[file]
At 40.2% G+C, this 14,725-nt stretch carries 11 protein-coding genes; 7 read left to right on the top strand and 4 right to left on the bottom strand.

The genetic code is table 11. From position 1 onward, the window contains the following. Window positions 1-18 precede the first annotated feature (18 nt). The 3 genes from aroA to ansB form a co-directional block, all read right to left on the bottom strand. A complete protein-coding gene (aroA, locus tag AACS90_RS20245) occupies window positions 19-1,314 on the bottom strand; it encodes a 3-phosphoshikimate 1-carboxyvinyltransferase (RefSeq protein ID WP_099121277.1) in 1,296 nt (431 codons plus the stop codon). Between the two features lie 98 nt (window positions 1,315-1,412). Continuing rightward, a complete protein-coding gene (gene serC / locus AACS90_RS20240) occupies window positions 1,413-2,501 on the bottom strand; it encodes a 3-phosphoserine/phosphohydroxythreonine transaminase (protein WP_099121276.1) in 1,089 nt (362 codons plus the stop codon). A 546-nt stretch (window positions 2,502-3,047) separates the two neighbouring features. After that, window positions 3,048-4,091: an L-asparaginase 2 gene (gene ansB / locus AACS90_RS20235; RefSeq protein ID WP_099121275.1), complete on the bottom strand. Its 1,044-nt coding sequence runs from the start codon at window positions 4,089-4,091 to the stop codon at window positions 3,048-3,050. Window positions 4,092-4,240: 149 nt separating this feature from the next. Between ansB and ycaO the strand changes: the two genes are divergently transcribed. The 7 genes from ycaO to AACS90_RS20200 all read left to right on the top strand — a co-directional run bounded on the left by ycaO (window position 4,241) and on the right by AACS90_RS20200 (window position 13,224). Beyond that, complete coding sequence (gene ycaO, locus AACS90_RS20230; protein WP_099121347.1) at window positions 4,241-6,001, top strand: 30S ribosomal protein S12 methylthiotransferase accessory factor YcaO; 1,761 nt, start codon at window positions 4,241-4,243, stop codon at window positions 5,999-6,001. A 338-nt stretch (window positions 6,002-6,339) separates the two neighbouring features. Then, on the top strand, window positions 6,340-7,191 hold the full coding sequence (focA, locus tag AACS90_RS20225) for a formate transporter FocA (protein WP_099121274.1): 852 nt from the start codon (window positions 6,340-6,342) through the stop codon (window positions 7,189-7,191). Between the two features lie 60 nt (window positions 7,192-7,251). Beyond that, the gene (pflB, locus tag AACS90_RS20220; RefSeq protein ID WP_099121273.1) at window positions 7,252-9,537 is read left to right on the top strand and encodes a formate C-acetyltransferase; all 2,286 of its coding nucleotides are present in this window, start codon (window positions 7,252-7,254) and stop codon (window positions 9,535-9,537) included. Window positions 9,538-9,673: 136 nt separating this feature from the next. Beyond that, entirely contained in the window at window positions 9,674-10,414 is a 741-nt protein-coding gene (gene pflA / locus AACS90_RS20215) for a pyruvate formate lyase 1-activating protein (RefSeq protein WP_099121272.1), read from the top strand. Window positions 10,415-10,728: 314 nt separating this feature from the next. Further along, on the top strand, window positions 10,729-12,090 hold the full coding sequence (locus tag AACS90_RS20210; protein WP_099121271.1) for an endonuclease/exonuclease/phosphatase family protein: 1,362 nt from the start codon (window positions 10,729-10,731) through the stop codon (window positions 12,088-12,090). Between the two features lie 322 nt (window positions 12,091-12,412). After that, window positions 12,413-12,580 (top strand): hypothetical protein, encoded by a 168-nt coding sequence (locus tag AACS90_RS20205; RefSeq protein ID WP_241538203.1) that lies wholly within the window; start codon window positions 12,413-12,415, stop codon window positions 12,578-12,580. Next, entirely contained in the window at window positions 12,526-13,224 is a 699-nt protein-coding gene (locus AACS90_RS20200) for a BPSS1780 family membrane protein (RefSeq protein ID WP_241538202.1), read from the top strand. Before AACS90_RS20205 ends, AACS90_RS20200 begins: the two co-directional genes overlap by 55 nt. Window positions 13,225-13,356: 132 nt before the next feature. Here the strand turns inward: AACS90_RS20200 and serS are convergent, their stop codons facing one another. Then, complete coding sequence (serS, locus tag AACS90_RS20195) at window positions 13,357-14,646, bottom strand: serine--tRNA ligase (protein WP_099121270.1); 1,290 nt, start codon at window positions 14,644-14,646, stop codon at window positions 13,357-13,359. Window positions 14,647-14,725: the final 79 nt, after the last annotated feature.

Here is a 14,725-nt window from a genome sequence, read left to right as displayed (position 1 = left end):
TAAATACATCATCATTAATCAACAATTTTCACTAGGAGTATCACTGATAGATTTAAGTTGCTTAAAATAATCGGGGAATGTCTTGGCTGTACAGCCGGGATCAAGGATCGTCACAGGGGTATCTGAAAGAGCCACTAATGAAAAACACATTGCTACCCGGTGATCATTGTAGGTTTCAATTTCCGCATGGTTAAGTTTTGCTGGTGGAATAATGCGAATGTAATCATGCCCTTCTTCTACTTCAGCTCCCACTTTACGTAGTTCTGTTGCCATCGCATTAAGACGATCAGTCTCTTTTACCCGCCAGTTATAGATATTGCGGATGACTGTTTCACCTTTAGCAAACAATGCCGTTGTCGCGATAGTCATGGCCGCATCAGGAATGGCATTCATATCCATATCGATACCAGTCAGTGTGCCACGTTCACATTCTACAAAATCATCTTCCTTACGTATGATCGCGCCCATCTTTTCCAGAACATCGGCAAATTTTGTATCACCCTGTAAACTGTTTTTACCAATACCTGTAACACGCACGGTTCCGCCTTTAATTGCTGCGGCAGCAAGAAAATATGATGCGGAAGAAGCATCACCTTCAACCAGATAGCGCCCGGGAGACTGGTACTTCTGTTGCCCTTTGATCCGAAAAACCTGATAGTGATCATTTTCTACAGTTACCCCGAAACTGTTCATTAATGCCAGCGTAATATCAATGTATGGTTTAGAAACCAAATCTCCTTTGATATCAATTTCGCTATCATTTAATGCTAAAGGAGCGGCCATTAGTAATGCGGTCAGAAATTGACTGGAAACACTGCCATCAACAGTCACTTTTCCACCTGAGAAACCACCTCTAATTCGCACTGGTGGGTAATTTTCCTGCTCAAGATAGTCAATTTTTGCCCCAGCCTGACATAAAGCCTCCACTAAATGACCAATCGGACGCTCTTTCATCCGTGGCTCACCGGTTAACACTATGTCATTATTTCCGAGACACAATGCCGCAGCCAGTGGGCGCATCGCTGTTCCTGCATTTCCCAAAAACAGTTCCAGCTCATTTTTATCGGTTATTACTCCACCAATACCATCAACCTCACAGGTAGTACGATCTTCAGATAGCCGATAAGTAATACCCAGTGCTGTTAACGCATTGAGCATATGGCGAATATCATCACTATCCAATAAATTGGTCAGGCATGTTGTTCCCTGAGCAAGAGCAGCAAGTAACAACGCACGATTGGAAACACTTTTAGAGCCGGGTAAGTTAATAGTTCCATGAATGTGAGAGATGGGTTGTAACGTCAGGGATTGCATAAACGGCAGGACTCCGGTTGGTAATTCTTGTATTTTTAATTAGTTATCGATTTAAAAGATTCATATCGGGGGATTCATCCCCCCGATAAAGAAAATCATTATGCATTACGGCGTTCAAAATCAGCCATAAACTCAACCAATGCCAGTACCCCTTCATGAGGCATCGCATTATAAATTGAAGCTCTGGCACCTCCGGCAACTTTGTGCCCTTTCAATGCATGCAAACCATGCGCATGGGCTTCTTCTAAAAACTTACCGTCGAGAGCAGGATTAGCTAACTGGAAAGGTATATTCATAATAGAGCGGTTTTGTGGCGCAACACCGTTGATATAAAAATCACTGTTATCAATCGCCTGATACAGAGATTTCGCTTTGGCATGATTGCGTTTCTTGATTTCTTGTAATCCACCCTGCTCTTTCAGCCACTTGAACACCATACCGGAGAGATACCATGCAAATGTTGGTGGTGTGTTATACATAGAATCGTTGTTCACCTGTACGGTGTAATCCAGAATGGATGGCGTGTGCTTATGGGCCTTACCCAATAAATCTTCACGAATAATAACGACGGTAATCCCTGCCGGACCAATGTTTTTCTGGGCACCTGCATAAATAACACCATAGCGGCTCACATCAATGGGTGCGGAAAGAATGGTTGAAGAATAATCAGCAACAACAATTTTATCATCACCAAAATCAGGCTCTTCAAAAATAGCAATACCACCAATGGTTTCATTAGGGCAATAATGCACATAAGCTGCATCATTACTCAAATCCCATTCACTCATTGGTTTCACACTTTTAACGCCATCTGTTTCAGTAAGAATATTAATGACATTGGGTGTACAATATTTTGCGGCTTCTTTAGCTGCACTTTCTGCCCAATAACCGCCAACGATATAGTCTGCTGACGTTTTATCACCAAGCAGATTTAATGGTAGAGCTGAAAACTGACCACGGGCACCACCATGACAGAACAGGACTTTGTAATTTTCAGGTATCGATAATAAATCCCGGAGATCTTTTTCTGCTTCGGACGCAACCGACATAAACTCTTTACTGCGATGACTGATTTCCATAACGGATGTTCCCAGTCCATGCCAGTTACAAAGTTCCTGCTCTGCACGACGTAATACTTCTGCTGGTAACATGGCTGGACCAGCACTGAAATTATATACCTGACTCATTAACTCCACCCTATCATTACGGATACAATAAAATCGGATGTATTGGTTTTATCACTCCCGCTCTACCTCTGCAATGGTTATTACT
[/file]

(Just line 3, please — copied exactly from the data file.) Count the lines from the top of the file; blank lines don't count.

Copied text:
Here is a 14,725-nt window from a genome sequence, read left to right as displayed (position 1 = left end):